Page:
While contributors were developing their attractions all over the world, we met regularly to refine our park around the new participants and their proposals. Doing so heightened the differences and expectations between a performance studies theme park and most contemporary corporate theme parks. Whereas most theme parks are centrally planned and designed, our performance studies theme park was necessarily dispersed and horizontally developed. Following this, we found ourselves returning to labour and maintenance as display; favouring intimate personal experiences over the mass appeal of attractions or the constant churn of the character visit (where park guests wait in line for an opportunity for a picture or a handshake with Mickey or Minnie or some other character); asking participants to question their culpability in creating and maintaining wonder; and enveloping the imaginary into the experienced through the mandate to participate. As Denise Ackerl’s theme park attraction proclaimed and repeated to ElastiCity participants and guests: “This is YOUR park.” Even as contributors initially engaged through the conceit of discrete worlds, we began to see ElastiCity as a world in itself, one which also highlighted the performativity of theme parks and the key themes that drew the project into performance studies: spectacle (a constant source of delight and frustration for the PS scholar), immersion, temporality and duration, and staging and framing.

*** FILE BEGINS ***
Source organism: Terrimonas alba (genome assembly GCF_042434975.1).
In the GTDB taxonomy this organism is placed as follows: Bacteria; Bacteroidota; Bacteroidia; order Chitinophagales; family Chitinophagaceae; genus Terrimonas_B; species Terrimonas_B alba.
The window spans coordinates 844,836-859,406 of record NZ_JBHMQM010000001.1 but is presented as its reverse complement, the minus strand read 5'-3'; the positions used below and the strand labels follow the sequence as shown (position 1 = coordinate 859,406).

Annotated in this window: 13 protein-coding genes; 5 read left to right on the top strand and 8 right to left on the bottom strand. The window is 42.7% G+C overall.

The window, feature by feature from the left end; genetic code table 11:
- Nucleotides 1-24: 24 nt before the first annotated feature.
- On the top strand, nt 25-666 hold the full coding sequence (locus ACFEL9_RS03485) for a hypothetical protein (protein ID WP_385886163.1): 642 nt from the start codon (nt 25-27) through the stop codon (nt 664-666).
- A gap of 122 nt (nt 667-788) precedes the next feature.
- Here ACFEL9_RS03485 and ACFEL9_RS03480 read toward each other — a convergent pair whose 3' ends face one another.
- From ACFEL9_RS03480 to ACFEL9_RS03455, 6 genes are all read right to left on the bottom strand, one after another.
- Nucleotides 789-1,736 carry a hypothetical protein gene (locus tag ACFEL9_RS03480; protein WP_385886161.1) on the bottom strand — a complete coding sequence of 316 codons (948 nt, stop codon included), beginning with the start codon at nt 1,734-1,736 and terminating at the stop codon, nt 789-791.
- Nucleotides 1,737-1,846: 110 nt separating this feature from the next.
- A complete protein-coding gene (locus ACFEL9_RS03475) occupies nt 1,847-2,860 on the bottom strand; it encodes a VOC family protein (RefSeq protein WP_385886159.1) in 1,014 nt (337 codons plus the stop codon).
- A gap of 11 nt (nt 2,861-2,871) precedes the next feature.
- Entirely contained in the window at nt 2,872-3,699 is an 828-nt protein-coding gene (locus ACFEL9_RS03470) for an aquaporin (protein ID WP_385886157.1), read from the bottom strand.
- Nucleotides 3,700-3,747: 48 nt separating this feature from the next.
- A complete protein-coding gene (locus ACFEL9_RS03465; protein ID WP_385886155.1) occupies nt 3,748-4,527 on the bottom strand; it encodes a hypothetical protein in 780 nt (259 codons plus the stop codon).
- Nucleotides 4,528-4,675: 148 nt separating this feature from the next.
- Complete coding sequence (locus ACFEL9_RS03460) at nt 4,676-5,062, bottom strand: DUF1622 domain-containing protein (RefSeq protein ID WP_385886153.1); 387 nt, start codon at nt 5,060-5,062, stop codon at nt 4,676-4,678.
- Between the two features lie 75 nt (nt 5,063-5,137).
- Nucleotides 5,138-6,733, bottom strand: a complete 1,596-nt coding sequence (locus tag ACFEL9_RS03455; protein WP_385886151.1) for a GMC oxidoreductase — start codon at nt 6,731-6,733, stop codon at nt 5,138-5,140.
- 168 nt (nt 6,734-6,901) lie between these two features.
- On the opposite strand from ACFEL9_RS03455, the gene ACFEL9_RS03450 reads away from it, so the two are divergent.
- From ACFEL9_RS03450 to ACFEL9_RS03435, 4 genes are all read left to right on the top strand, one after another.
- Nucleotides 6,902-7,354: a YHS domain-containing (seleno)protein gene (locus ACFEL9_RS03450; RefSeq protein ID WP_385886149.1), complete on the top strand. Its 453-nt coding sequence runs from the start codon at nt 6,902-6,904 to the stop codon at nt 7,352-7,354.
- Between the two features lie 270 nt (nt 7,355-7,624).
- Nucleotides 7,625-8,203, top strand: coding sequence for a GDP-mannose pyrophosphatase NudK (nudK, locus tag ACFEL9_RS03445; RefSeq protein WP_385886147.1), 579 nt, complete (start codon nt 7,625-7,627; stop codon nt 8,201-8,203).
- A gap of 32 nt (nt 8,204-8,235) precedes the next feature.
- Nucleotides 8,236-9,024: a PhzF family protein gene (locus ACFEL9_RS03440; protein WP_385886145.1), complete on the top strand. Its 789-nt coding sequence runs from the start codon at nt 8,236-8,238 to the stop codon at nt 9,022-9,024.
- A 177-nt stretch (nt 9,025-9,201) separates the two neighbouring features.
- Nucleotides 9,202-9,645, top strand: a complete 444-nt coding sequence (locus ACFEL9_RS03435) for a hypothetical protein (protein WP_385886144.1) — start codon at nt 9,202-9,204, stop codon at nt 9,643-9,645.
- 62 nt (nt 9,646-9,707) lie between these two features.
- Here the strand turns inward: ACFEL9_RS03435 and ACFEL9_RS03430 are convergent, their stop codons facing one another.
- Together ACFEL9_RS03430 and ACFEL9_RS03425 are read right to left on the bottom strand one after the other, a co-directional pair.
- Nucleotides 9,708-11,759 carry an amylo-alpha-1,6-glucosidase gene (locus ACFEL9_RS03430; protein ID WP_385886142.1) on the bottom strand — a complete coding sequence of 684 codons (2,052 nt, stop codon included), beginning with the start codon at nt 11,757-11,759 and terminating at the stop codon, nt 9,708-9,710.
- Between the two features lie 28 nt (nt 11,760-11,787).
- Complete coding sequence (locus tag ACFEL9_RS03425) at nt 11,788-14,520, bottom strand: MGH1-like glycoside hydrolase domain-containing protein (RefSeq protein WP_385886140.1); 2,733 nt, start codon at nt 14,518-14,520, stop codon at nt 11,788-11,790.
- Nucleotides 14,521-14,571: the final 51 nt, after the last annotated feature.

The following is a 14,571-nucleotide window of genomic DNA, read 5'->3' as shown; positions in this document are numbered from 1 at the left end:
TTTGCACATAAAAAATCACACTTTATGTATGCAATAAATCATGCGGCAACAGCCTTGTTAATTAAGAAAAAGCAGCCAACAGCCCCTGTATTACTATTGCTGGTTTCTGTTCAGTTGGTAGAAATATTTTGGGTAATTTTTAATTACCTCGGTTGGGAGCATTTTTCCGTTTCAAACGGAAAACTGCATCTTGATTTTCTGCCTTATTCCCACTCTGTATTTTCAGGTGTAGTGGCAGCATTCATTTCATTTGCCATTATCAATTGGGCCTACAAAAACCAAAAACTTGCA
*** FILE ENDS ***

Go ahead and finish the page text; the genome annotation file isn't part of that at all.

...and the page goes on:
These principles guided us in building the park and realizing an elastic vision. Working closely with the carpenters, scenic artists, and technicians of the School of Creative and Performing Arts, we divided the space, constructed areas for each ride or experience, and developed pathways that let parkgoers wander freely (while still subtly suggesting where they might turn their attention, or what seams they might conveniently miss). It turns out that building a theme park looks a lot like staging theatre and performance, and the theatre technicians among us found that many of our skills translated neatly. The park came together with some ingenuity, a shoestring budget, and a firm belief in the power of magic. ElastiCity sprung to life, if only for a moment.